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Re: Simultaneous recording with two digital recorders?

Subject: Re: Simultaneous recording with two digital recorders?
From: "soundings23" soundings23
Date: Sat Jun 9, 2012 1:50 am ((PDT))
Thanks Flawn ... and everyone ... fascinating responses as ever. I'm thinki=
ng this might actually work for one of the things I'm interersted in - reco=
rding quiet soundscapes. With the recorders are widely separated, the shari=
ng of detail will be minimised and audile drift not an issue.

Is the result of your project with multiple DATs available to listen to any=
where btw?



--- In  Flawn Williams <> wrote:
> David's notes are definitely germane for sound sources that are close to =
both mikes/recorders. It's not a good idea, for instance, to mike a piano w=
ith two separate recorders...the drift between the two clocks may be only s=
ay a quarter of a second across an hour, but the comb filter effect of the =
gradual shift will be audible.
> In a nature recording scenario, where the microphones/recorders may be se=
parated by many feet, the amount of audio that is common to both recordings=
 is tiny. If you already have many milliseconds of delay for sound arriving=
 at Recorder B from Point A and vice versa, the timing shifts due to clock =
errors are much less noticeable. I did a project for NPR/NGS a while back t=
hat involved five different portable DAT recorders capturing mikes that wer=
e as much as a hundred feet separate from one another. There was timing dri=
ft, but little audible effect.
> Timing drift has two components: steady drift (when two clocks are each v=
ery stable but slightly off one another) and variability (when a given cloc=
k has a range of frequencies that it drifts within). If steady drift is you=
r issue, then that can be corrected to minimize audibility using time compr=
ession or expansion in a computer DAW. If variability is the issue, it's mu=
ch harder to correct.
> If the recording is for scientific analysis, different standards of accep=
tability may apply than if the recordings are just for personal enjoyment o=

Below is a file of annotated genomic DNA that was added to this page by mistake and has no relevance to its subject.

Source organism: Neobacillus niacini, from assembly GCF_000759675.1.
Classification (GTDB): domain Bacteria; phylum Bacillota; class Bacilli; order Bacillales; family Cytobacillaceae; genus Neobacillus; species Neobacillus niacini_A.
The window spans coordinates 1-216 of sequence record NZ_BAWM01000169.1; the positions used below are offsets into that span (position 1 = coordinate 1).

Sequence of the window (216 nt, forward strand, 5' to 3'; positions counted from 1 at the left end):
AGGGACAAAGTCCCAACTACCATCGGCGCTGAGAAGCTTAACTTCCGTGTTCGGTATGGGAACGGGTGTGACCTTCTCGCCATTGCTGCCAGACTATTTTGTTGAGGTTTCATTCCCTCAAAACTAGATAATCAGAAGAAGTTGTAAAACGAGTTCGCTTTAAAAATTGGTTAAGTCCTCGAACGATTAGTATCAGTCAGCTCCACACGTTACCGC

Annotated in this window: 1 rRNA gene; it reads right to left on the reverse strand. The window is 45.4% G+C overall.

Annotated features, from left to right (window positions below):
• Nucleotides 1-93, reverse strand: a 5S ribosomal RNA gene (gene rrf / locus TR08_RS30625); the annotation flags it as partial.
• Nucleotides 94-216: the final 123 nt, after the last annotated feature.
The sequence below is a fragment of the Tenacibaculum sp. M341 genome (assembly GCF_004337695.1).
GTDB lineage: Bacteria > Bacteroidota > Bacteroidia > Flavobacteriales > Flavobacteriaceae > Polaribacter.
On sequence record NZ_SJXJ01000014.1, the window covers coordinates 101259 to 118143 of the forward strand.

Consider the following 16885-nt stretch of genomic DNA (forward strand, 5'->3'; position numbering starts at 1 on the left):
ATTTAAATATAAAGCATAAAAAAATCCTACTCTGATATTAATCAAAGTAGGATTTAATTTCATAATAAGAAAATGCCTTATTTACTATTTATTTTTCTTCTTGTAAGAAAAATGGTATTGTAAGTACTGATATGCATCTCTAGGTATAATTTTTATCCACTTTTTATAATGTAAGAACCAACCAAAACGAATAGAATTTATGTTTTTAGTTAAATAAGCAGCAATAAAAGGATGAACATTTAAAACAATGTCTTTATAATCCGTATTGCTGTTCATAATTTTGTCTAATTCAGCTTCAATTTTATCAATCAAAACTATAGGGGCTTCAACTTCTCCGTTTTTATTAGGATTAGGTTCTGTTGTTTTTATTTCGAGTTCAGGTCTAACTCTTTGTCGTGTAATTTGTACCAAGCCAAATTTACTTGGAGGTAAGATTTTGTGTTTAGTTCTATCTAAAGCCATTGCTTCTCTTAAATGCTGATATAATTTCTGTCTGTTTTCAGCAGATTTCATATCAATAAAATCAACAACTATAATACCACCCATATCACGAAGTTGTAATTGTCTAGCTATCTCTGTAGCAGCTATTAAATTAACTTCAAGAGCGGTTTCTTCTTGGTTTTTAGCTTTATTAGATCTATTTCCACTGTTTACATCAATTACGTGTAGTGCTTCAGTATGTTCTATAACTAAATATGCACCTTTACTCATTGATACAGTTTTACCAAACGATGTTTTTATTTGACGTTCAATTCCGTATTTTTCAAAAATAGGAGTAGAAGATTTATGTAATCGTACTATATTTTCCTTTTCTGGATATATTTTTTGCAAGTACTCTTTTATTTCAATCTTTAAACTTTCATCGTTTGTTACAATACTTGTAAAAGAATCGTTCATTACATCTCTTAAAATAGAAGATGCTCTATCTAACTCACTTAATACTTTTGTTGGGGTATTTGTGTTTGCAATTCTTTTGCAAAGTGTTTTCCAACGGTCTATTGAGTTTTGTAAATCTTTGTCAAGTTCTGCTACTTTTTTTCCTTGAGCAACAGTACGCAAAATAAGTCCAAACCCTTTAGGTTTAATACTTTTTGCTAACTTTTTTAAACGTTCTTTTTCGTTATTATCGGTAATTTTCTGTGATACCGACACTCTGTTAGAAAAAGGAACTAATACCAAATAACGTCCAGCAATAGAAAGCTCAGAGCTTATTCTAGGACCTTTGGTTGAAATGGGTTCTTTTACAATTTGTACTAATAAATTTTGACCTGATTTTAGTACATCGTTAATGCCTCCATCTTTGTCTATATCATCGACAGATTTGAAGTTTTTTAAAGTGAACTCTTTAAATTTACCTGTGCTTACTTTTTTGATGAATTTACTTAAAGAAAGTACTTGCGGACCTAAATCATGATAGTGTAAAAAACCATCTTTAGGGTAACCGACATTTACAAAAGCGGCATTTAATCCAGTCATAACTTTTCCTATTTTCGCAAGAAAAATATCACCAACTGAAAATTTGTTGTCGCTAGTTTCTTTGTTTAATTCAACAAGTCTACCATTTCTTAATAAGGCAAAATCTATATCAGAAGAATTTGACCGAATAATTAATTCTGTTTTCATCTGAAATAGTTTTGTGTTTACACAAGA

r for media release.
> --Flawn
> > 3n. Re: Simultaneous recording with two digital recorders?
> >    Posted by: "soundings23"  soundings23
> >    Date: Fri Jun 8, 2012 2:32 pm ((PDT))
> >
> > Thanks David, I may just try something without a common source as you s=
uggest. Following on from previous discussions, quiet soundscapes might wor=
k well. I'll just have a play and see what happens.
> >
> > --- In  "Avocet" <brini@> wrote:
> >>
> >> Tony,
> >>
> >> I've used two "toy" Tascams together with two pairs of stereo mics.
> >> Syncing the tracks is fiddly and needs more than a clap. With film
> >> recording a clapper board gives accuracy to the nearest frame, but if
> >> you want to match two sounds with a common source, you need better
> >> than millisecond accuracy. That's why I'm saving up for a 4-track.
> >>
> >> With timeode recorders, the timing accuracy is better than one frame
> >> per week or around one 10 parts per million. With two free-running
> >> affordable recorders you will get a drift which will produce flanging
> >> from a common sound source. If you don't have a common source, exact
> >> sync is not necessary anyway - just sync to a passing plane or
> >> whatever. :-)
> >>
> >> o.1 millisecond across a stereo image gives a noticeable shift in the
> >> image - that's 5 samples at 44.1 Ks/s. One part per million drift will
> >> produce that in around two minutes. Mixed, that produces a comb filter
> >> effect based on 1kHz.
> >>
> >> Point to ponder - how far away can a clapper board be before it is 1
> >> frame out of sync? That was one of my questions for trainees. :-)
> >>
> >> David
> >>
> >> David Brinicombe
> >> North Devon, UK
> >> Cogito cogito ergo cogito sum - Ambrose Bierce

"While a picture is worth a thousand words, a
sound is worth a thousand pictures." R. Murray Schafer via Bernie Krause.

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